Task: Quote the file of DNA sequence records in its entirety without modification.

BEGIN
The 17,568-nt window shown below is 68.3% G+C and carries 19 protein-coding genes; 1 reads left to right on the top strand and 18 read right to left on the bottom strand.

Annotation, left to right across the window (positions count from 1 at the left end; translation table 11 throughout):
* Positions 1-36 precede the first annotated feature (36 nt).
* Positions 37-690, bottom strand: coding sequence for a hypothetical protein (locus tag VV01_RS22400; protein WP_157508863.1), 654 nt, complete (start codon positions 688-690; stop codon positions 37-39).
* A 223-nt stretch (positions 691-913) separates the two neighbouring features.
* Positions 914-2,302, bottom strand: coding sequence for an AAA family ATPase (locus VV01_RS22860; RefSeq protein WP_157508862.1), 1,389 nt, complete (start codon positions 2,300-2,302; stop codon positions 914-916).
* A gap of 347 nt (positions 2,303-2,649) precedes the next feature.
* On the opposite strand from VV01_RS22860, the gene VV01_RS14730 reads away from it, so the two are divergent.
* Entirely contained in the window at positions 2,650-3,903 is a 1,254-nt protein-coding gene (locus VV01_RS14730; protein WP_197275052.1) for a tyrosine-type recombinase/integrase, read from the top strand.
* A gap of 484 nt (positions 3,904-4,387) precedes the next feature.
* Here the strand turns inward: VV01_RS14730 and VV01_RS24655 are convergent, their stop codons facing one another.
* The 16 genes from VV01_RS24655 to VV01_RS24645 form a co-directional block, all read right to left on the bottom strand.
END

The 17,568-nt window shown below is 68.3% G+C and carries 19 protein-coding genes; 1 reads left to right on the top strand and 18 read right to left on the bottom strand.

Annotation, left to right across the window (positions count from 1 at the left end; translation table 11 throughout):
* Positions 1-36 precede the first annotated feature (36 nt).
* Positions 37-690, bottom strand: coding sequence for a hypothetical protein (locus tag VV01_RS22400; protein WP_157508863.1), 654 nt, complete (start codon positions 688-690; stop codon positions 37-39).
* A 223-nt stretch (positions 691-913) separates the two neighbouring features.
* Positions 914-2,302, bottom strand: coding sequence for an AAA family ATPase (locus VV01_RS22860; RefSeq protein WP_157508862.1), 1,389 nt, complete (start codon positions 2,300-2,302; stop codon positions 914-916).
* A gap of 347 nt (positions 2,303-2,649) precedes the next feature.
* On the opposite strand from VV01_RS22860, the gene VV01_RS14730 reads away from it, so the two are divergent.
* Entirely contained in the window at positions 2,650-3,903 is a 1,254-nt protein-coding gene (locus VV01_RS14730; protein WP_197275052.1) for a tyrosine-type recombinase/integrase, read from the top strand.
* A gap of 484 nt (positions 3,904-4,387) precedes the next feature.
* Here the strand turns inward: VV01_RS14730 and VV01_RS24655 are convergent, their stop codons facing one another.
* The 16 genes from VV01_RS24655 to VV01_RS24645 form a co-directional block, all read right to left on the bottom strand.